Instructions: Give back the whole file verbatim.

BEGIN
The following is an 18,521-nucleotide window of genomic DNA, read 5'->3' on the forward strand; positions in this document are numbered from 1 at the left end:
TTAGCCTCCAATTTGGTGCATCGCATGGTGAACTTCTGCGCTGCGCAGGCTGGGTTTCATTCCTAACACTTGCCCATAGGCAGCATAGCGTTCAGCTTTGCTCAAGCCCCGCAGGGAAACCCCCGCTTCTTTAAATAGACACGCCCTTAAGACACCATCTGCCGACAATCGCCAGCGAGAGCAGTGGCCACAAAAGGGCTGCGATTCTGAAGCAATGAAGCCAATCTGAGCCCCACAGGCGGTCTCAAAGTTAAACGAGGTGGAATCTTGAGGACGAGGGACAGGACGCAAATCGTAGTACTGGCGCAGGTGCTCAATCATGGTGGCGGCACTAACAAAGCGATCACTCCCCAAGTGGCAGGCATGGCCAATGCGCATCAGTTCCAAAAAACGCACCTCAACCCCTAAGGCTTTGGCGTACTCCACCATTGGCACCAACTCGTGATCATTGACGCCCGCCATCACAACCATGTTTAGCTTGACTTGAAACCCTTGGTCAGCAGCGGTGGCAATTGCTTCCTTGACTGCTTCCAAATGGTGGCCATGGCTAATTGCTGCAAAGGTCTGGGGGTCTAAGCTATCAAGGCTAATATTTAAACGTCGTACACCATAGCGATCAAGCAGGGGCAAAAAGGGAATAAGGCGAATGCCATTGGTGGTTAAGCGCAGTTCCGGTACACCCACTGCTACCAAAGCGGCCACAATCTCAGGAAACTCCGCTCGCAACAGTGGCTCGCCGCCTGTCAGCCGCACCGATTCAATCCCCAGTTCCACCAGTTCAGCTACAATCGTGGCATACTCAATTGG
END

The following is an 18,521-nucleotide window of genomic DNA, read 5'->3' on the forward strand; positions in this document are numbered from 1 at the left end:
TTAGCCTCCAATTTGGTGCATCGCATGGTGAACTTCTGCGCTGCGCAGGCTGGGTTTCATTCCTAACACTTGCCCATAGGCAGCATAGCGTTCAGCTTTGCTCAAGCCCCGCAGGGAAACCCCCGCTTCTTTAAATAGACACGCCCTTAAGACACCATCTGCCGACAATCGCCAGCGAGAGCAGTGGCCACAAAAGGGCTGCGATTCTGAAGCAATGAAGCCAATCTGAGCCCCACAGGCGGTCTCAAAGTTAAACGAGGTGGAATCTTGAGGACGAGGGACAGGACGCAAATCGTAGTACTGGCGCAGGTGCTCAATCATGGTGGCGGCACTAACAAAGCGATCACTCCCCAAGTGGCAGGCATGGCCAATGCGCATCAGTTCCAAAAAACGCACCTCAACCCCTAAGGCTTTGGCGTACTCCACCATTGGCACCAACTCGTGATCATTGACGCCCGCCATCACAACCATGTTTAGCTTGACTTGAAACCCTTGGTCAGCAGCGGTGGCAATTGCTTCCTTGACTGCTTCCAAATGGTGGCCATGGCTAATTGCTGCAAAGGTCTGGGGGTCTAAGCTATCAAGGCTAATATTTAAACGTCGTACACCATAGCGATCAAGCAGGGGCAAAAAGGGAATAAGGCGAATGCCATTGGTGGTTAAGCGCAGTTCCGGTACACCCACTGCTACCAAAGCGGCCACAATCTCAGGAAACTCCGCTCGCAACAGTGGCTCGCCGCCTGTCAGCCGCACCGATTCAATCCCCAGTTCCACCAGTTCAGCTACAATCGTGGCATACTCAATTGG